This hay is high in protein and energy but is usually only fed to horses and cattle. Mixed hay bags for smaller animals can include Oat Hay.

Wheat and Barley Hay

If harvested before the seed heads ripen, wheat hay and barley hay can be used as a feedstock for larger animals. Mixed hay bags for smaller animals can include Wheat and Barely Hay.

Alfalfa hay

This hay has a higher protein content than ordinary grass hay, which means it is not an ideal feedstock for adult guinea pigs as it is too fattening. Alfalfa Hay can be fed to young piggies to help them grow or to new Mum’s who need a little extra help.

Herbal Hay

Herbal Hay includes other elements found in the natural environment. Trace elements of other plant-based nutrients in the hay can be more enjoyable to eat than one hay type alone.

Mixed Hay

This is where popular hay types are combined to more closely mimic what you would find in the wild. Our specially mixed Hay contains Rye Grass Hay, Timothy Hay and Seeds Mixture Hay.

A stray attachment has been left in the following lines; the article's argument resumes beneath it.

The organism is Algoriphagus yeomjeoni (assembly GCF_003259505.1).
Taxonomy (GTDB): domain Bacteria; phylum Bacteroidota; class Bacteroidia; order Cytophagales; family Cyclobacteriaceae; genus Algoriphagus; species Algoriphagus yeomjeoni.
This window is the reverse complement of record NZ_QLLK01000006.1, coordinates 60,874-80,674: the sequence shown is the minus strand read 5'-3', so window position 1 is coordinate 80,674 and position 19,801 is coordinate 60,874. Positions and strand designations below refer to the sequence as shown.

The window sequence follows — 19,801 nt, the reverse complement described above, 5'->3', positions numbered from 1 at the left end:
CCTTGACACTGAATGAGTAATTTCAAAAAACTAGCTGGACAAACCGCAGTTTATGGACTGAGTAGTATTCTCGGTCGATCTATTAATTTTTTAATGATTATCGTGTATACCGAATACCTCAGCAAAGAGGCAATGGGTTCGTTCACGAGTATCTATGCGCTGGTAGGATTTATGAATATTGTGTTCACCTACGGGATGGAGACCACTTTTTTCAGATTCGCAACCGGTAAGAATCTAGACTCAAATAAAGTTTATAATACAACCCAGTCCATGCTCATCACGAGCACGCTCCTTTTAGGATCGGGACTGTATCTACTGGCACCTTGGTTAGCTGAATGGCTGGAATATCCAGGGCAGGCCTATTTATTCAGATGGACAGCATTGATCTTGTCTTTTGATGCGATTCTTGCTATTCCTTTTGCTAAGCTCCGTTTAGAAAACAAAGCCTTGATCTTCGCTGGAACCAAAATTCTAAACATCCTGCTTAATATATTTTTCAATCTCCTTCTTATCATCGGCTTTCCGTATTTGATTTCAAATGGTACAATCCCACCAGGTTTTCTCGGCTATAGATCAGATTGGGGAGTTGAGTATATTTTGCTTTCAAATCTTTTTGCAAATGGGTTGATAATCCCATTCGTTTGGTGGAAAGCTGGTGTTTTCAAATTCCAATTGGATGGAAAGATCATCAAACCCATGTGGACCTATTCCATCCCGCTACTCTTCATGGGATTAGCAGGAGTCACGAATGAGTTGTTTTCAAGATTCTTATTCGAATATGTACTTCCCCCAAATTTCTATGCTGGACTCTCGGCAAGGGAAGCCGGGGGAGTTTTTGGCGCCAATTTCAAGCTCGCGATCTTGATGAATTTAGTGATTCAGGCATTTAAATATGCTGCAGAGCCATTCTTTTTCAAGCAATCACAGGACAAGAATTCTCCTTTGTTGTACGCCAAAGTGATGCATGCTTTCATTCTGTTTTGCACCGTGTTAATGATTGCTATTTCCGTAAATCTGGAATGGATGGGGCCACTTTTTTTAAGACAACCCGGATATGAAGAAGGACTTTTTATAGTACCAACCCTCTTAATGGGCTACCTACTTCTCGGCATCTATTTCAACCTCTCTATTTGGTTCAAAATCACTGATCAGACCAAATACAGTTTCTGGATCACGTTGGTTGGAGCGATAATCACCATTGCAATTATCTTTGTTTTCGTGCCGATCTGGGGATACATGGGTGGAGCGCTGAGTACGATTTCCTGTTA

Timothy Hay vs Rye Grass vs Meadow Hay

Timothy Hay is made up of the stalk, leaf and seed head. The leaf contains vitamins and minerals, the stalk helps wear down your guinea pig’s teeth and as it is full of fibre it aids digestion too. The seed head is very tasty, guinea pigs love them.

Rye Grass Hay is slightly softer staked than the Timothy Hay but tastier and still retains a tasty seed head. It needs to be cut early to avoid it being too mature. 

Meadow Hay comes from different sources, harvested in the pastures. This means it contains grasses, plants, flowers and seed heads. As it is created from multiple sources, it does contain a wider range of minerals than single grass hay. It may miss having as many tough stalks, which help with their teeth length and health. Guinea pig owners often mix the two hays to add variety but favour one as the main staple diet.

Hay comparison table

Nutritional Breakdown of Hay & Grass:*

 Hay Type Crude Fibre Crude Protein Calcium
Orchard Grass 34% 10% 0.33%
Timothy Hay 32-34% 8-11% 0.4-0.6%
Oat 31% 10% 0.4%
Dried Grass 22-28% 12-14% 0.55%